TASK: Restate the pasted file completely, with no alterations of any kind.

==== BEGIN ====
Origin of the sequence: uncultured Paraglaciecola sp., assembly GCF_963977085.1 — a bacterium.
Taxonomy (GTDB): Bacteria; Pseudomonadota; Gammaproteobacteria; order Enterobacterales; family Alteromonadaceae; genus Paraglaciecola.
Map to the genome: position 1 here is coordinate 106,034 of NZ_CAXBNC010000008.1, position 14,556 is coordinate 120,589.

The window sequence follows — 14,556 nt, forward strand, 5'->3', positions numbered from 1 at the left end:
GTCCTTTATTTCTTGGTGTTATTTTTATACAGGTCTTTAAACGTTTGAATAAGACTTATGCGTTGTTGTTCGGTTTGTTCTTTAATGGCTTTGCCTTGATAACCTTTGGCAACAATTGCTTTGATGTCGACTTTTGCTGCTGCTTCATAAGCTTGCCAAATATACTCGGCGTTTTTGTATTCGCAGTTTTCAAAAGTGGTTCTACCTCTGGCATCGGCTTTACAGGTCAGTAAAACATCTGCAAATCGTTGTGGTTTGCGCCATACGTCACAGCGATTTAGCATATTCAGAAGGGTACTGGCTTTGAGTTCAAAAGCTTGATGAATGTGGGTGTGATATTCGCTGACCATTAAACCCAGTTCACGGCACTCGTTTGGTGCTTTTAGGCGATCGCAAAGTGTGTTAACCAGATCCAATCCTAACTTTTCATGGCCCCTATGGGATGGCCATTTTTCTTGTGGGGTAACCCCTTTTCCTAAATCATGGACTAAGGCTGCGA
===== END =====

Origin of the sequence: uncultured Paraglaciecola sp., assembly GCF_963977085.1 — a bacterium.
Taxonomy (GTDB): Bacteria; Pseudomonadota; Gammaproteobacteria; order Enterobacterales; family Alteromonadaceae; genus Paraglaciecola.
Map to the genome: position 1 here is coordinate 106,034 of NZ_CAXBNC010000008.1, position 14,556 is coordinate 120,589.

The window sequence follows — 14,556 nt, forward strand, 5'->3', positions numbered from 1 at the left end:
GTCCTTTATTTCTTGGTGTTATTTTTATACAGGTCTTTAAACGTTTGAATAAGACTTATGCGTTGTTGTTCGGTTTGTTCTTTAATGGCTTTGCCTTGATAACCTTTGGCAACAATTGCTTTGATGTCGACTTTTGCTGCTGCTTCATAAGCTTGCCAAATATACTCGGCGTTTTTGTATTCGCAGTTTTCAAAAGTGGTTCTACCTCTGGCATCGGCTTTACAGGTCAGTAAAACATCTGCAAATCGTTGTGGTTTGCGCCATACGTCACAGCGATTTAGCATATTCAGAAGGGTACTGGCTTTGAGTTCAAAAGCTTGATGAATGTGGGTGTGATATTCGCTGACCATTAAACCCAGTTCACGGCACTCGTTTGGTGCTTTTAGGCGATCGCAAAGTGTGTTAACCAGATCCAATCCTAACTTTTCATGGCCCCTATGGGATGGCCATTTTTCTTGTGGGGTAACCCCTTTTCCTAAATCATGGACTAAGGCTGCGA